Season 7 Episode 5: Denise Handicap
Larry learns to embrace the upside of disability without actually being disabled, and looks to disprove the rumor that Rosie O’Donnell can kick his ass.
First off, apologies for my review being a day late. However the delay has given me a chance to reflect on a couple of great comments from other fans. I really enjoyed this episode. Unlike last week’s episode I felt it was perfectly paced. Each scene had something, be it a funny observation about Chinese babies or another hysterical argument with Ted Danson. The What makes this episode special is how Larry approaches the whole “handicap” issue. Like Galahad mentioned in his comment below, Larry has a real knack for exposing prejudices and the social absurdities the rest of us take for granted. I have to quote Galahad here because I really like this:
Larry represents, the neurotic, who translates his fears and annoyances, outwardly in an exaggerated way.
Spot on. This episode best exemplifies the way Larry points out social stupidities. eg. The absurdity of arguing over paying for a meal. The phoniness in the way people act towards disabled people.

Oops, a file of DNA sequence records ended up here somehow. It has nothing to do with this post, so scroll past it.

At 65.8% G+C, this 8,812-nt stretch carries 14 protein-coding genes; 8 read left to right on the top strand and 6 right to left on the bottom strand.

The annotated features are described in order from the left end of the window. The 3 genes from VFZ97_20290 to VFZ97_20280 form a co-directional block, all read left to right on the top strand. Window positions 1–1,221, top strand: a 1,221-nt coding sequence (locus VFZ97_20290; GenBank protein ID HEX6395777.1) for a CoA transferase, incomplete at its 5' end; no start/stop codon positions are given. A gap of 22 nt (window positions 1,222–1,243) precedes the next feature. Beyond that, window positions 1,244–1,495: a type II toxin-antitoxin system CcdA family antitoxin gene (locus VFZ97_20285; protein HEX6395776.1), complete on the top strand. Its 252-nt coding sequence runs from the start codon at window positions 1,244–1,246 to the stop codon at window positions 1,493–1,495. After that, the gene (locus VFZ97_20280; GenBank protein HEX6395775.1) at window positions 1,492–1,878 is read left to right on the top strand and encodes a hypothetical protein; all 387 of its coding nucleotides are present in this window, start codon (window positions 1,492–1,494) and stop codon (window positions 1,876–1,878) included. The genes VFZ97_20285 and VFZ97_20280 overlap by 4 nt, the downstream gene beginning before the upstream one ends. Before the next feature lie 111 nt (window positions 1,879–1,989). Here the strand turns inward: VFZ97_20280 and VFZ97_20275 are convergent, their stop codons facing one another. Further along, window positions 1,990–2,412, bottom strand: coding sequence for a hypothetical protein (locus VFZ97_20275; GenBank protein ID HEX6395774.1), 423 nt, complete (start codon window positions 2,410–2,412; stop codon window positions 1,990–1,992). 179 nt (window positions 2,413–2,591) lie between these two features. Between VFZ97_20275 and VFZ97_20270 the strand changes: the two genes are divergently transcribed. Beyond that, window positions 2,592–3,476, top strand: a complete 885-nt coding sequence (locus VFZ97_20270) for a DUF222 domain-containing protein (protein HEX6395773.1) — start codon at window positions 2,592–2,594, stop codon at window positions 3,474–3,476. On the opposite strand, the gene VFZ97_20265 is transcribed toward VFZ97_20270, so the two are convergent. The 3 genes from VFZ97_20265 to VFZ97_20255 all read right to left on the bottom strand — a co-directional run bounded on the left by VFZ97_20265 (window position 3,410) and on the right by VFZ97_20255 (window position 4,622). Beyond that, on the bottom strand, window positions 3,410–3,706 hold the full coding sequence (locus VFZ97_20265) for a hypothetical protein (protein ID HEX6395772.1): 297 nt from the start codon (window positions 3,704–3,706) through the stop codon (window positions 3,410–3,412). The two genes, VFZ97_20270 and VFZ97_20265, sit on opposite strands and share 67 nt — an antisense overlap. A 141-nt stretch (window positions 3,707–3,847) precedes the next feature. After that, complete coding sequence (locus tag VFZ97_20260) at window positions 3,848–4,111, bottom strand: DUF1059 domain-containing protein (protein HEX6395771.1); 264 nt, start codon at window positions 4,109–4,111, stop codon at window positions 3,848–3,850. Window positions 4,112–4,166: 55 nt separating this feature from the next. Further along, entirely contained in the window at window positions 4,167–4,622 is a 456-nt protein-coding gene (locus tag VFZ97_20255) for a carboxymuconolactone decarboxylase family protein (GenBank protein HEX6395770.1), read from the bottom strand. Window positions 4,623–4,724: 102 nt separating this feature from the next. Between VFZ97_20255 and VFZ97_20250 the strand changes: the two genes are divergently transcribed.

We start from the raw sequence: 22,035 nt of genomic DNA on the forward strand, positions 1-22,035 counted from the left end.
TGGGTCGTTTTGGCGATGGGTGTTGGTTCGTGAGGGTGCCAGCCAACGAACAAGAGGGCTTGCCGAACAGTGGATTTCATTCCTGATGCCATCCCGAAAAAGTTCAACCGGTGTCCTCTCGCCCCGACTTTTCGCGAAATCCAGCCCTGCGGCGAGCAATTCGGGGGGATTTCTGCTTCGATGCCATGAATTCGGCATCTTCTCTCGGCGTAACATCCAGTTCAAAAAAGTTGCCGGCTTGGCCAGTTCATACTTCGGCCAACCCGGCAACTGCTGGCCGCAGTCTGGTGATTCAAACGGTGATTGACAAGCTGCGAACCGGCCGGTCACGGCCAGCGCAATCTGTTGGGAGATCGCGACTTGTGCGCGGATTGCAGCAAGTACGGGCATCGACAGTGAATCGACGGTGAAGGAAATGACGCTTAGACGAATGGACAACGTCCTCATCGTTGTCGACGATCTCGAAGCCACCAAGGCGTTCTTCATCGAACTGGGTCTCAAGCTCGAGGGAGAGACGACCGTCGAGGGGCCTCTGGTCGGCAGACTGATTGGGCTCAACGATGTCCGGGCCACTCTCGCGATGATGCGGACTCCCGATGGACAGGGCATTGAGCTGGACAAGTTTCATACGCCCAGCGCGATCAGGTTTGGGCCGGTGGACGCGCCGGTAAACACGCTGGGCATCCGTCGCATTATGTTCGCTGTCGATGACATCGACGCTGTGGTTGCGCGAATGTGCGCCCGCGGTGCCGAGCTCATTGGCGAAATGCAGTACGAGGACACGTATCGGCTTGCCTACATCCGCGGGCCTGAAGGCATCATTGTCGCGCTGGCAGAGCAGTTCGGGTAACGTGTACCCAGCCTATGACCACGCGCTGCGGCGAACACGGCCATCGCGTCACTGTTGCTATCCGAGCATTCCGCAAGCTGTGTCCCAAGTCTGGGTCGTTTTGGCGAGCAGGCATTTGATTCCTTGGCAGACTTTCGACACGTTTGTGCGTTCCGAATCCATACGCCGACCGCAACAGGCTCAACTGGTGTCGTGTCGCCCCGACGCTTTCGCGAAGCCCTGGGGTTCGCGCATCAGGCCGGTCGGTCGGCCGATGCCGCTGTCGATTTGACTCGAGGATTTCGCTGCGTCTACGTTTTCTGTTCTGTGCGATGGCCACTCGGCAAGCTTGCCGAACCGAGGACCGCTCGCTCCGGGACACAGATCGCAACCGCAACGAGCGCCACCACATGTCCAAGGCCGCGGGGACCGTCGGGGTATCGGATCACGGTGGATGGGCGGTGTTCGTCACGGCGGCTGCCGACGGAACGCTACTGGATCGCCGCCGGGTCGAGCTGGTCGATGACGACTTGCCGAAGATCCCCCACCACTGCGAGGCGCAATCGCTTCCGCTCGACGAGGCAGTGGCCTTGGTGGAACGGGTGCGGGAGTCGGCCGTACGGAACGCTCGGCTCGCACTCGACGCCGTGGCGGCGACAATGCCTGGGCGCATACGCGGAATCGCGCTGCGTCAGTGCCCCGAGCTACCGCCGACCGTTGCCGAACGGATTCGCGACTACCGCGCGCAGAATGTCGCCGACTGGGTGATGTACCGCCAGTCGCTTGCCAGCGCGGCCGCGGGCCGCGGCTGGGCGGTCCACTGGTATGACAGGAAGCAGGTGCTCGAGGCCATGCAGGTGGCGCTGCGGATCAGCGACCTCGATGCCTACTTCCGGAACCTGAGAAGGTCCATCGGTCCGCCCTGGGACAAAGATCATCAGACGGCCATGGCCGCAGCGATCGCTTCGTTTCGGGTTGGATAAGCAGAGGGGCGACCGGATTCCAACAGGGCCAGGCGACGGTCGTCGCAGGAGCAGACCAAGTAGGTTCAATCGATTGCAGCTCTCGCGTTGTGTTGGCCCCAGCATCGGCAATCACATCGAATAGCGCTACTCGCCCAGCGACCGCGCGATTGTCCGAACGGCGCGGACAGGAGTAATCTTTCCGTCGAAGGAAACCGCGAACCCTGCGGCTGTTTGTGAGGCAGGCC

But at the same time you still have the simple yet hilarious slapstick physical comedy of a man trying to have sex with a woman in a wheelchair. That’s something that Seinfeld and now Curb has always been able to combine. I do also have to somewhat agree with John Frum, who commented below that “Larry is portraying himself as a bit too much of an a-hol”. I think anyone who would honestly compare season 1-3 Larry with this season’s Larry would be able to see the difference. Is it an evolution of the character? I know I discussed this last week but it does seem to come up each week in the comments. Has Larry steered too far from the “loveable, well-meaning, but somewhat sociopathic purveyor of shenanigan” John described him as? Myself, I wouldn’t go as far as to say that. I’d say he is a little more inconsistent in his behaviour. The one thing that did stick out in my mind in this episode was Larry asking his friends about the possibility of their adopted child being a schizophrenic. It just seemed out of place and out of context. I can’t see Larry saying something like that in season one.